Fortunately, the Civil Discovery Act clears this up in many respects. Specifically, California Code of Civil Procedure section 2025.460 delineates which objections are waived if not made during the deposition (and which are not waived).

Unfortunately, the rules are not as straightforward as one might hope.

Here’s the rundown:

Objections that are not waived by failure to object

  • Objections to the competency of the deponent (CCP §2025.460(c))
  • Objections to the relevancy, materiality, or admissibility at trial of testimony or of the materials produced (Id.)

Objections that are waived if not made at the deposition

  • “The protection of information from discovery on the ground that it is privileged or that it is a protected work product under Chapter 4 (commencing with Section 2018.010) is waived unless a specific objection to its disclosure is made during the deposition.” (CCP §2025.460(a).) We’ll discuss this more below.

Objections that are waived if not made, but if made, the deposition can proceed in most circumstances

  • “Errors or irregularities of any kind occurring at the oral examination that might be cured if promptly presented are waived unless a specific objection is timely made during the deposition.” (CCP §2025.460(b)). These include objections to:
    • The manner of taking the deposition
    • The oath or affirmation administered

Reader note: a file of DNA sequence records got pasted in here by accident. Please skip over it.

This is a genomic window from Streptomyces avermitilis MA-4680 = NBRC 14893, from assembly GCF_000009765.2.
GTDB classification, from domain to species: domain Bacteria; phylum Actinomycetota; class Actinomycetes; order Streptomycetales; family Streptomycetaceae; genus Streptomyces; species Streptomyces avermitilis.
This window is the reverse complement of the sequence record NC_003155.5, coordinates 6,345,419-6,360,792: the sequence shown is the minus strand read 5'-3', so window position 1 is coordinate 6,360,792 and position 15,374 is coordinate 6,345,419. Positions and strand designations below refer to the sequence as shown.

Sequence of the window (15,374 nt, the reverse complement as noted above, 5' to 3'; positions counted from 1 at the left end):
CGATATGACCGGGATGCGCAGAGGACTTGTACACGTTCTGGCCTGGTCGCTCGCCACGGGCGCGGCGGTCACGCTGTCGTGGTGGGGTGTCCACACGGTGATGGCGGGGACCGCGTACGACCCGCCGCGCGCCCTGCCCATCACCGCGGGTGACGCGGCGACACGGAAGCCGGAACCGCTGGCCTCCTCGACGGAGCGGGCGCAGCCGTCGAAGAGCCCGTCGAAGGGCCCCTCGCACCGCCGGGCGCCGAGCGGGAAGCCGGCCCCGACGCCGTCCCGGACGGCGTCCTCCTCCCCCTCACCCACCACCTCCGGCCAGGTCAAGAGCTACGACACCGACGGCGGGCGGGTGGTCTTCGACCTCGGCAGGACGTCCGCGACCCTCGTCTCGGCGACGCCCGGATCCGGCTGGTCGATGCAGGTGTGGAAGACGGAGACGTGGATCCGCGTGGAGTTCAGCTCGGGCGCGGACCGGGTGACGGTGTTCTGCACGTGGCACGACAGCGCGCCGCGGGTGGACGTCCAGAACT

• The conduct of a party, attorney, deponent, or deposition officer
    • The form of any question or answer.
  • In these cases, “the deposition shall proceed subject to the objection,” unless “the objecting party demands that the deposition be suspended to permit a motion for a protective order.”

Objections that preserve more than meets the eye

Finally, we have CCP §2025.460(d) relating to electronically stored information (ESI). That rule allows a deponent to “object to the production of [ESI] on the grounds that it is from a source that is not reasonably accessible because of undue burden or expense.” 

Interestingly, however, an objection made on those grounds appears to go further than the stated objection.

Specifically, the statute says that “[b]y objecting and identifying information of a type or category of sources or sources that are not reasonably accessible, the deponent preserves any objections it may have relating to that electronically stored information.” (Emphasis added). 

I’ll leave it up to you to deploy that broad objection on grounds that reach beyond accessibility.

Strategies for making effective objections

Now that you have the gist of what you can (and must) object to, let’s talk about how you should make your objections during the course of the deposition. Here are key strategies to ensure your objections are both effective and professional: